Fresh off of a $3.7 billion Hong Kong IPO, China mall developer Dalian Wanda is attempting to put some of its new cash to work in the world of ecommerce.
The owner of China’s biggest chain of malls – with 108 shopping centres nationwide at last count – announced on Friday that it had bought a controlling stake in 99Bill, China’s fourth-largest online payment platform.
By scooping up the PayPal look-alike, Wanda is hoping to turn the transformational force of online shopping into a complement to its array of offline shopping centres, rather than a potentially destructive force.
Wang Jianlin Ready to Spend on Ecommerce
Now that his company is cashed-up following its IPO last week, Dalian Wanda chairman Wang Jianlin appears to be placing ecommerce near the top of his to-do list.
While the cost of the acquisition of 99Bill (which is know in Chinese as Kuaiqian) has not yet been announced, an account in Reuters estimated the deal at RMB 2 billion ($322.55 million).
At a news conference, Wanda’s CEO, Ding Benxi said, “Wanda Group hopes that 99Bill will soon provide online payment solutions for all Wanda’s businesses, and quickly become a leading payment and financial service provider in China,” according to Reuters.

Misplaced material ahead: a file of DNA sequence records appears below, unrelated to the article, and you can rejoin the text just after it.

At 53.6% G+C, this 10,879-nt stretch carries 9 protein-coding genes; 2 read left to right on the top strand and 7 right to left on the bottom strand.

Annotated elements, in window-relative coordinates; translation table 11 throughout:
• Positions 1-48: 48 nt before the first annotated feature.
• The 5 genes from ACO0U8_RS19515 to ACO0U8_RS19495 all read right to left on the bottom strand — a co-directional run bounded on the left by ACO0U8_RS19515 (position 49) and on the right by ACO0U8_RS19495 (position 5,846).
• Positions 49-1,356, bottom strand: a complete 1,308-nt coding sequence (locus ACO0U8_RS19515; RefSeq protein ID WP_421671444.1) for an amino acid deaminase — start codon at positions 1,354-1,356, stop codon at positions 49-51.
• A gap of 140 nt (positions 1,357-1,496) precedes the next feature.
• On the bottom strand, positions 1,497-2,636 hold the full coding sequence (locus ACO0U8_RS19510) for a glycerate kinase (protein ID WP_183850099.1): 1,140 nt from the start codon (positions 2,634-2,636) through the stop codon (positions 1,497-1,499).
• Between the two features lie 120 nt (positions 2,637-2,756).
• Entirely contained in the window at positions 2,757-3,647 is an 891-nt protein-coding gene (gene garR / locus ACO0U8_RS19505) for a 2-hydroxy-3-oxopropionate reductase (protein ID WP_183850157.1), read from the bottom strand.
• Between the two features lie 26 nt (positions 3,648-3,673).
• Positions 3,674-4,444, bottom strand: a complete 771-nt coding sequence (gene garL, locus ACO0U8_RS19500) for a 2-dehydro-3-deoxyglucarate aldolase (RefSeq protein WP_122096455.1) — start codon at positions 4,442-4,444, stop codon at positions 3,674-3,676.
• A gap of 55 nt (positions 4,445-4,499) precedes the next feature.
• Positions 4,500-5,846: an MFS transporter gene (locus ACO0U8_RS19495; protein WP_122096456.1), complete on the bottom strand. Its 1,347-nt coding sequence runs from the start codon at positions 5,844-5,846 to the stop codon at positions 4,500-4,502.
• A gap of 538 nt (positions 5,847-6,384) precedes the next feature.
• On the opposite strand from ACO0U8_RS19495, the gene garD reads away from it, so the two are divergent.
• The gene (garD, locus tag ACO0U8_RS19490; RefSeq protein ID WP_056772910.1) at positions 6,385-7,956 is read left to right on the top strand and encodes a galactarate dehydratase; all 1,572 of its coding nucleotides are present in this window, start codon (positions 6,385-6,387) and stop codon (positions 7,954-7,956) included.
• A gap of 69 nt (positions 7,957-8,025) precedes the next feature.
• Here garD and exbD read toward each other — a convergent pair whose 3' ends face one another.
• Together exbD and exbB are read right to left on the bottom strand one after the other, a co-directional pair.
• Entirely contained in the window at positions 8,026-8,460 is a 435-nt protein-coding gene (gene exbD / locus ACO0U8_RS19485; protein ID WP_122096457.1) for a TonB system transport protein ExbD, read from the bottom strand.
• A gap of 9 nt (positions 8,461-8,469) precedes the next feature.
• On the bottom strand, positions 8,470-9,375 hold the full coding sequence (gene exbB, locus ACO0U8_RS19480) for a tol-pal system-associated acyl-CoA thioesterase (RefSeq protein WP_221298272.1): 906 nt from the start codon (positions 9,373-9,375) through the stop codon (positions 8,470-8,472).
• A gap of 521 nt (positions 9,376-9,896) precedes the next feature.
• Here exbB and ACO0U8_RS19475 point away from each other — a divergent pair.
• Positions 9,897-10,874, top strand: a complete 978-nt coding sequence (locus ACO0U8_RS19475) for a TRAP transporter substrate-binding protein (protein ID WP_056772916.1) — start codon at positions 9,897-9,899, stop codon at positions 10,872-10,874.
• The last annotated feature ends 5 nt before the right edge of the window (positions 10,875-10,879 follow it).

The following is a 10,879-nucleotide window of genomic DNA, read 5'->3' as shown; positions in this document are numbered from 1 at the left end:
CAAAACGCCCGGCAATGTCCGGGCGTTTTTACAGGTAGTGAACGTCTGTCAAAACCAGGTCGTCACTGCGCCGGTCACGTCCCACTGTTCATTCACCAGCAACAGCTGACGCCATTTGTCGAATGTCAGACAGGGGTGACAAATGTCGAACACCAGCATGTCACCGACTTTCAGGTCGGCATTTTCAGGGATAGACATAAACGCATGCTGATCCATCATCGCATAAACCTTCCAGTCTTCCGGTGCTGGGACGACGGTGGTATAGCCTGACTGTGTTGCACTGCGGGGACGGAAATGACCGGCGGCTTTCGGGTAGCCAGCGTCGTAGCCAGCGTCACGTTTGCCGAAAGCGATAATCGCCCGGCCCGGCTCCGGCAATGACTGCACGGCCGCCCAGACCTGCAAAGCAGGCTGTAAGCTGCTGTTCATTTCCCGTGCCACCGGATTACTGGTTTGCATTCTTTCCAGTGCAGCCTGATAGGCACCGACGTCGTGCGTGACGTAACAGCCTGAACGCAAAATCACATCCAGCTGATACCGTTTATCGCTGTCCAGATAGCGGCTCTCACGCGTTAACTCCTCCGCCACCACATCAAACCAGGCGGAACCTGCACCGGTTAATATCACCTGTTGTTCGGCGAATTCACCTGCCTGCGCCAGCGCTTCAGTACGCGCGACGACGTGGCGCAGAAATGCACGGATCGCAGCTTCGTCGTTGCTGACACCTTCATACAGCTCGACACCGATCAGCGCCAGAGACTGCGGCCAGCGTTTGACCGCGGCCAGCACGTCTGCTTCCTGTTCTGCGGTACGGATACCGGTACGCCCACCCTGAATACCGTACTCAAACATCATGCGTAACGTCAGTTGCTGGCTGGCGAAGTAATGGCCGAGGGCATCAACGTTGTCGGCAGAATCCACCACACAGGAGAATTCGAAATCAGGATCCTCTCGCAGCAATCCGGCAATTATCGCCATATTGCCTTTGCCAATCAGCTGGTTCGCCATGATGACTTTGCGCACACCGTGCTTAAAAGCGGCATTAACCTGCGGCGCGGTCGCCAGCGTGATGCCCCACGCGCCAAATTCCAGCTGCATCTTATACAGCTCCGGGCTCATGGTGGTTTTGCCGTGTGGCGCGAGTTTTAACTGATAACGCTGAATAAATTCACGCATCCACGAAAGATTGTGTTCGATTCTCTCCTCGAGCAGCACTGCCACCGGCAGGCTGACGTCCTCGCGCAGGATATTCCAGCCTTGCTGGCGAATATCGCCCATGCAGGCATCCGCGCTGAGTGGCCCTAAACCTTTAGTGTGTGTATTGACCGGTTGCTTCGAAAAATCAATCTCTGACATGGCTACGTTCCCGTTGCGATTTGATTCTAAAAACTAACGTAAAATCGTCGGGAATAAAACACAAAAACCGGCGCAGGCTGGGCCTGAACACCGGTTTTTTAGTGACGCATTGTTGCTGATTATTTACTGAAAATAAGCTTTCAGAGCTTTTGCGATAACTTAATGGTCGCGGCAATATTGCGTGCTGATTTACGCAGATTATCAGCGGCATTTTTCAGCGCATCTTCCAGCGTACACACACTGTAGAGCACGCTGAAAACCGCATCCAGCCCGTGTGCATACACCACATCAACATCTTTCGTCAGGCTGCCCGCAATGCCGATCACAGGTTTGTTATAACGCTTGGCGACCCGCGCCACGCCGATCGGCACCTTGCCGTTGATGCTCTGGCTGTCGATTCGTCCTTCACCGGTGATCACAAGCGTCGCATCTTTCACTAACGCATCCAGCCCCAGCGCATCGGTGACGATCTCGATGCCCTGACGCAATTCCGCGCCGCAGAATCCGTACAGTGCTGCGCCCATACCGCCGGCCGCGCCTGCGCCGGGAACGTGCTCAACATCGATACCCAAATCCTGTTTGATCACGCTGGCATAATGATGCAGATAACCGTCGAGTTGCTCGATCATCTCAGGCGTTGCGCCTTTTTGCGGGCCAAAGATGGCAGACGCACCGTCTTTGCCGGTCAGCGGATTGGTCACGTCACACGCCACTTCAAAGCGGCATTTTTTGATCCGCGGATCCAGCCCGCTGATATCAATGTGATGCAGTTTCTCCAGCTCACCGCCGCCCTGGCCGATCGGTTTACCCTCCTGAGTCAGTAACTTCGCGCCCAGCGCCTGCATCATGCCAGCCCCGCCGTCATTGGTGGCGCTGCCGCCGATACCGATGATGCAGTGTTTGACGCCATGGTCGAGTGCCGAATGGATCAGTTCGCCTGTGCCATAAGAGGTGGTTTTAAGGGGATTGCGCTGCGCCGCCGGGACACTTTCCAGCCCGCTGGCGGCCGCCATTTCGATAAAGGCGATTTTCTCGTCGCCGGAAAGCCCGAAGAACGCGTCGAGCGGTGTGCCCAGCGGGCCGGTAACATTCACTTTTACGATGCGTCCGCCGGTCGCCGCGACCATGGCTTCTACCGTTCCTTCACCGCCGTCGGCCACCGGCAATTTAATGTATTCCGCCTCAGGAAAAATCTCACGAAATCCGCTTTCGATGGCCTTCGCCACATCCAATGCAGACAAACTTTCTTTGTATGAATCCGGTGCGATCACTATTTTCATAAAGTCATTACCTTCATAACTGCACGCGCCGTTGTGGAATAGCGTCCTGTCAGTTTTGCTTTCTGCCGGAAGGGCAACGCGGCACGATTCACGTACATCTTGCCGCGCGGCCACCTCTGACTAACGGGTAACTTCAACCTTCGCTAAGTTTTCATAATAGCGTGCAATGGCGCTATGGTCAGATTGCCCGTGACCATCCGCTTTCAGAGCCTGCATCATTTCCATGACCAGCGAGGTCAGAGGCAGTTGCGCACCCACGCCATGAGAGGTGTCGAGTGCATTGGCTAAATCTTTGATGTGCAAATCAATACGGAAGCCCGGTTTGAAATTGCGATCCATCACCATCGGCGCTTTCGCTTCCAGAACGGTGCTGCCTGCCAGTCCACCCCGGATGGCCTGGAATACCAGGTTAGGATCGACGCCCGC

More Jousting with Jack Ma
By acquiring 99Bill, Wang appears to be setting up a showdown with rival Jack Ma. The Alibaba chieftain displaced Wang as China’s wealthiest man on the Forbes China Rich List for 2014, and already owns China’s biggest online payment service Alipay.
Alipay dominates the online payment market in China with an estimated 74.3 percent of the market (according to iResearch) and processed more than $150 billion in payments during 2014.
While Wang’s recent Hong Kong IPO of his commercial properties, and expected IPO of his mainland movie theatres may have helped him win back ground on the China Rich List, the purchase of 99Bill shows Wang’s determination to take on Ma’s Alibaba on its home turf.
Unfortunately, 99Bill currently is said by iResearch to have only 6.9 percent market share, and Wanda has no previous experience with ecommerce. The deal is also surprising considering that Wanda inked a deal in August this year to cooperate with Tencent’s Tenpay online payment platform, which is currently China’s third-largest, and has been growing rapidly.
Moving Wanda Online
Despite the challenges, Wang seems determined to move Wanda online.
The companies joint venture with Tencent also includes search giant Baidu and is aimed at enabling online deals for shoppers at Wanda’s 108 malls, 72 luxury hotels, and 150 movie theatres across China.
Wanda has said that it will invest RMB 5 billion in the ecommerce project, and it holds a 70 percent share in the business. In addition to its property business, Wanda is expanding its entertainment ventures to include a chain of theme parks in China, as well as producing its own film studios.